Or so this article in The Atlantic argues.
In December 2009, when Barnett coauthored a paper calling the individual mandate unconstitutional, his ideas were outside the mainstream. But a year later in Virginia, U.S. District Court John Henry Hudson used the same language when he overturned the law in his courtroom. On that day of that decision, Barnett told Politico, a left-wing legal expert sent him an email saying, “As of this morning, your theory is officially not frivolous anymore.”
Stories like these provide a window into a conversation that has not proceeded much beyond the dazedwonderment of academics for about 18 months. But they leave a crucial question. Why have armies of scholars and commentators spent two years waging this battle not only in the courtroom but in the court of public opinion?
Barnett demurs when pressed on the question of the influence of his public arguments on the courts. “It’s not like I’m the Alec Guinness character in Star Wars,” he told me, “and I’m able to wave my hand and say, ‘These are not the droids you’re looking for.’ . . . All I’m doing is making legal arguments.” But Dahlia Lithwick, writing in Slate last week, thinks the outcome of the case has “everything” to do with “optics, politics, and public opinion.”
And on Volokh:
Blogs — particularly a blog of big legal ideas called Volokh Conspiracy — have been central to shifting the conversation about the mandate challenges. At Volokh, Barnett and other libertarian academics have been debating and refining their arguments against the mandate since before the ACA was signed. At the beginning, law professor Jonathan Adler fleshed out the approach that came to typify the elite conservative response for the first months of the public debate: the Founders never intended for the Constitution to permit such broad federal power, but given New Deal-era precedent, the mandate, if it became law, would pass muster. Things changed on Volokh around the time that it became clear that an insurance mandate would be part of whichever health care reform package passed into law.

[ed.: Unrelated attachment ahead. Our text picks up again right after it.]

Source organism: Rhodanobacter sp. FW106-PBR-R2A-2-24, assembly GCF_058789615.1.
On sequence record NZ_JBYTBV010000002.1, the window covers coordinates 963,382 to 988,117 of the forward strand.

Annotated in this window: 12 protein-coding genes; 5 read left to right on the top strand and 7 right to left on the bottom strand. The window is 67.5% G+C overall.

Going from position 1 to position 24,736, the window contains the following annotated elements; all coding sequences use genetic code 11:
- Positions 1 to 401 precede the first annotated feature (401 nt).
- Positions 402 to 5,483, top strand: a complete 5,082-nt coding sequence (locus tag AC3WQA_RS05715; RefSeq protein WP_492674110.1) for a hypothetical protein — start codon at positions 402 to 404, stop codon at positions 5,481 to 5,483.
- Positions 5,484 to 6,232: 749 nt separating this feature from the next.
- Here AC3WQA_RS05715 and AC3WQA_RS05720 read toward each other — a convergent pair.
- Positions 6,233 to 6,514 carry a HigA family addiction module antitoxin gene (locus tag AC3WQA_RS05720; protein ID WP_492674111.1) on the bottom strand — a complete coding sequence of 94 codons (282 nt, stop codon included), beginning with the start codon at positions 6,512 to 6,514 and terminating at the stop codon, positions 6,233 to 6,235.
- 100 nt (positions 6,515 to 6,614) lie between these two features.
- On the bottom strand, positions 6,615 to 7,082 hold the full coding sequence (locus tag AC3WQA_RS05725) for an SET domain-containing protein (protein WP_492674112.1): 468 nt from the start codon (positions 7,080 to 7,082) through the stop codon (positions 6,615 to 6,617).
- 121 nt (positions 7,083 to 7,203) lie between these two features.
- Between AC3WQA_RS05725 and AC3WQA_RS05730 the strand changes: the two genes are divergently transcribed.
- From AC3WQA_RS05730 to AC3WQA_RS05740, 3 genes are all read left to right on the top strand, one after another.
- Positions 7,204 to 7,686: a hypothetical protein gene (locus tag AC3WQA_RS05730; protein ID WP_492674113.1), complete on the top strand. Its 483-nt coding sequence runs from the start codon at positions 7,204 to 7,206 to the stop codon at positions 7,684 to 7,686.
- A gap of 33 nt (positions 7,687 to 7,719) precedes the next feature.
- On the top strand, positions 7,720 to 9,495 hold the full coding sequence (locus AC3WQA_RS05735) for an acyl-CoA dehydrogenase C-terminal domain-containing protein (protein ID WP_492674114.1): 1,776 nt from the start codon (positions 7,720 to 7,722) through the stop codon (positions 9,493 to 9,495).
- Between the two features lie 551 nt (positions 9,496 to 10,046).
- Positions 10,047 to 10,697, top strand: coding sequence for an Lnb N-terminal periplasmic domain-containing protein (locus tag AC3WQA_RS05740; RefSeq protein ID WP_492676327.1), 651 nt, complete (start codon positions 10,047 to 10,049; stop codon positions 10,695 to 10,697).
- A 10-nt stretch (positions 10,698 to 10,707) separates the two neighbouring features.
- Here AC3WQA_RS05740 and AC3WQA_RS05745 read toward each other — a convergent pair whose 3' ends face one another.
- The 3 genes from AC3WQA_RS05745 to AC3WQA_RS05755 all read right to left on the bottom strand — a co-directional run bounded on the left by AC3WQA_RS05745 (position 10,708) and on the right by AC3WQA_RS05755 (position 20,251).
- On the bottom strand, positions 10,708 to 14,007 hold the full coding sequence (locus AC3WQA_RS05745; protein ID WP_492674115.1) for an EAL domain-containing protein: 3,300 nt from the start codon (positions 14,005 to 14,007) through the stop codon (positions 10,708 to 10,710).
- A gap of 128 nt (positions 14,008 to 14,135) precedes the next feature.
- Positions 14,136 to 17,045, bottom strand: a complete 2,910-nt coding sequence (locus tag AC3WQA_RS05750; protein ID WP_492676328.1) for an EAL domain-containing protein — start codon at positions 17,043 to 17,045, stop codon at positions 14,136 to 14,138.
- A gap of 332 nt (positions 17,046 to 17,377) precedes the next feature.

One congressional floor speech seemed to mark a tonal turning point for Volokh, the moment its writers realized their power to shape debate. On December 22, 2009, Democratic Senator Max Baucus quoted thepost by Jonathan Adler mentioned above. Adler clearly resented that Baucus had taken his lawyerly evaluation of the case, stripped out the interesting part (that a pure reading of the Constitution weighs against the mandate, even if precedent weighs in its favor), and used it in a political context — and heresponded on Volokh directly to the senator. If the world was going to use Volokh as a political tool, then he could, too. There followed months of posts by various Volokh bloggers, alongside increasingly sophisticated legal arguments, about just how reasonable, how comfortably within bounds the legal arguments against the mandate were. By the following year, a district court judge had cited Barnett in his opinion striking down health care reform, and Barnett himself had left behind his March 2010 conclusion that the Supreme Court would need to risk its credibility in a politically charged case, Bush v. Gore-style, to overturn the mandate. The answer had become clear to him under existing precedent; he now felt certain that themandate was a goner.